The NCAA has handed down its sentencing against Penn State, which includes a $60 million sanction, a four-year football postseason ban and a vacation of all wins dating to 1998.
In a statement to ESPN the NCAA said, "These funds must be paid into an endowment for external programs preventing child sexual abuse or assisting victims and may not be used to fund such programs at the university."
The $60 million is equivalent to the average annual revenue of the football program.
In addition to the fines, the school will be forced to cut 10 scholarships for this season and 20 scholarships for the following four years, USA Today reported.
The vacation of all wins may be the harshest blow to Joe Paterno and Penn State's legacy as it means Joe Paterno no longer is college football's winningest coach. He was fired in November during the scandal after 409 wins at the school, USA Today reported.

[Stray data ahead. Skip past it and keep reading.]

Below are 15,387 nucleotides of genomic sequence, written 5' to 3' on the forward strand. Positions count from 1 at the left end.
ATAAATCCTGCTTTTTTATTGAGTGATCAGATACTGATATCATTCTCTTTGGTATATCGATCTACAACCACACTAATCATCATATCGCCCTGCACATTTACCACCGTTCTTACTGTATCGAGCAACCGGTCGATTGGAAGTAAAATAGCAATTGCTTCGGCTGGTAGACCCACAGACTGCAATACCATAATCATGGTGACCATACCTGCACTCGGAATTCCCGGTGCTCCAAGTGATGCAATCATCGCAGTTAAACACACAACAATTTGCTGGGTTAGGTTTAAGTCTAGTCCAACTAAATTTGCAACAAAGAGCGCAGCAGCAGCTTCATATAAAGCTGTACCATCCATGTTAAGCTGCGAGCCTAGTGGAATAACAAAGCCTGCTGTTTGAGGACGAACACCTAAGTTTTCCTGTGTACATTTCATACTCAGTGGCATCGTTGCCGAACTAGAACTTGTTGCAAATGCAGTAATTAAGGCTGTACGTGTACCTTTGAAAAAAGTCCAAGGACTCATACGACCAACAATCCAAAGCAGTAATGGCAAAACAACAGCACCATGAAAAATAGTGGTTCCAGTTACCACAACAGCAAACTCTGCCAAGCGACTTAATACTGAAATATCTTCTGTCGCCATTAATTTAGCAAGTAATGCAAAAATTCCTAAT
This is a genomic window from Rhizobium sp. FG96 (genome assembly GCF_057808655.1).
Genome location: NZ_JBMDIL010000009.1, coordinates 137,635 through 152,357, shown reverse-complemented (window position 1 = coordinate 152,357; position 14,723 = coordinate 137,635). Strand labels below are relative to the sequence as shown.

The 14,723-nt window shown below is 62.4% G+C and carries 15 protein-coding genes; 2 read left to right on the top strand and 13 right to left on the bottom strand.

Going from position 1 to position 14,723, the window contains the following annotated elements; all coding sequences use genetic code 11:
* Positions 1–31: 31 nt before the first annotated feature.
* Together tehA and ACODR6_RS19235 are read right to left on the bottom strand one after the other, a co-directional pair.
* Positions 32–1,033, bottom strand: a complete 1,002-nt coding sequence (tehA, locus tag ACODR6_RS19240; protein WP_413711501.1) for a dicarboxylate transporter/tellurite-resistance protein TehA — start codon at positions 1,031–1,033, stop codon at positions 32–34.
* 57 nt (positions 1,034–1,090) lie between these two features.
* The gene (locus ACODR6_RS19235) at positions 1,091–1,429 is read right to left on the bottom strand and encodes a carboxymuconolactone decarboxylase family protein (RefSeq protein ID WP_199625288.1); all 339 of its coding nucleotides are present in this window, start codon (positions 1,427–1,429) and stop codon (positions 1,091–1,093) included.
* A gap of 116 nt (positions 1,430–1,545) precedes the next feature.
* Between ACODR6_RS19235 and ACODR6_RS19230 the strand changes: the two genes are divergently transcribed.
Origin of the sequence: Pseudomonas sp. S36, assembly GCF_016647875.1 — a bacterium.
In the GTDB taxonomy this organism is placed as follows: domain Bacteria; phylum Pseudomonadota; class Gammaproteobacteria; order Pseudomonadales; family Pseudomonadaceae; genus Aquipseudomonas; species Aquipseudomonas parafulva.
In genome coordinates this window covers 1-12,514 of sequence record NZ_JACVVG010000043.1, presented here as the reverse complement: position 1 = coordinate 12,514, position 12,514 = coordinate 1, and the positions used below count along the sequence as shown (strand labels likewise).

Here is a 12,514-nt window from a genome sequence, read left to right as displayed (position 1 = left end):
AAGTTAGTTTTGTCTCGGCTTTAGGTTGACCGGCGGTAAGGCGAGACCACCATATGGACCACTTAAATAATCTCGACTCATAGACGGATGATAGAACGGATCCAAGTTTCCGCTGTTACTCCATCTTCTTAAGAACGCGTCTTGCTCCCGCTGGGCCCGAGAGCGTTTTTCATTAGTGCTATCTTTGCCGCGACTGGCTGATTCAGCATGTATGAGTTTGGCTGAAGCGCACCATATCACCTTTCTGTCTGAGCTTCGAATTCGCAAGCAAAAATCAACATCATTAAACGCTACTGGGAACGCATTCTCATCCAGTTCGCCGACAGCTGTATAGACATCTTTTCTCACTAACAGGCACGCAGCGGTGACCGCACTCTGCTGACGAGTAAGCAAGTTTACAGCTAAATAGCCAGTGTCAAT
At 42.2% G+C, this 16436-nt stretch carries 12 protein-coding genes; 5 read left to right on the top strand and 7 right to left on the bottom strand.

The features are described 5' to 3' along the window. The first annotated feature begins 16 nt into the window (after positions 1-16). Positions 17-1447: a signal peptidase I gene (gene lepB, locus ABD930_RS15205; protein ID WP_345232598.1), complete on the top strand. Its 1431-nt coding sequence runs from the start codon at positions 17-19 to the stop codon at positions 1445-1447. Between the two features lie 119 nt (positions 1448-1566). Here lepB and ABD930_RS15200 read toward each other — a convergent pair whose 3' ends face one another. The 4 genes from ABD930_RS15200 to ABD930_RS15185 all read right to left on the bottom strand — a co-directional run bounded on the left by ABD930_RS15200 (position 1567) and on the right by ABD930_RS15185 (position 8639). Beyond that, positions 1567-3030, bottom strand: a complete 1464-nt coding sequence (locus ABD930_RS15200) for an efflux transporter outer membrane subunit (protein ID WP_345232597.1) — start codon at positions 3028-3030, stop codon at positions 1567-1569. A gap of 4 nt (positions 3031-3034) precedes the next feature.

The punishment came after the release of the Freeh report earlier this month. The report found that Paterno and other top school officials failed to alert police about possible child sex abuse by assistant coach Jerry Sandusky. The report also claimed that Paterno and others repeatedly concealed facts to avoid bad PR.
In an interview with PBS last week, NCAA president Mark Emmert had hinted that the committee was discussing handing down a harsh punishment to the Penn State program, including the possibility of the "death penalty," which would have banned the program for one year.
The NCAA made the decision to penalize Penn State without the due process of a Committee on Infractions hearing, ESPN reported. the committee would normally issue a notice of allegations and then allow the university 90 days to respond before a hearing is scheduled. Instead, the committee used the Freeh report to penalize the school.
In a statement Emmert said, "We cannot look to NCAA history to determine how to handle circumstances so disturbing, shocking and disappointing. As the individuals charged with governing college sports, we have a responsibility to act. These events should serve as a call to every single school and athletics department to take an honest look at its campus environment and eradicate the 'sports are king' mindset that can so dramatically cloud the judgment of educators."
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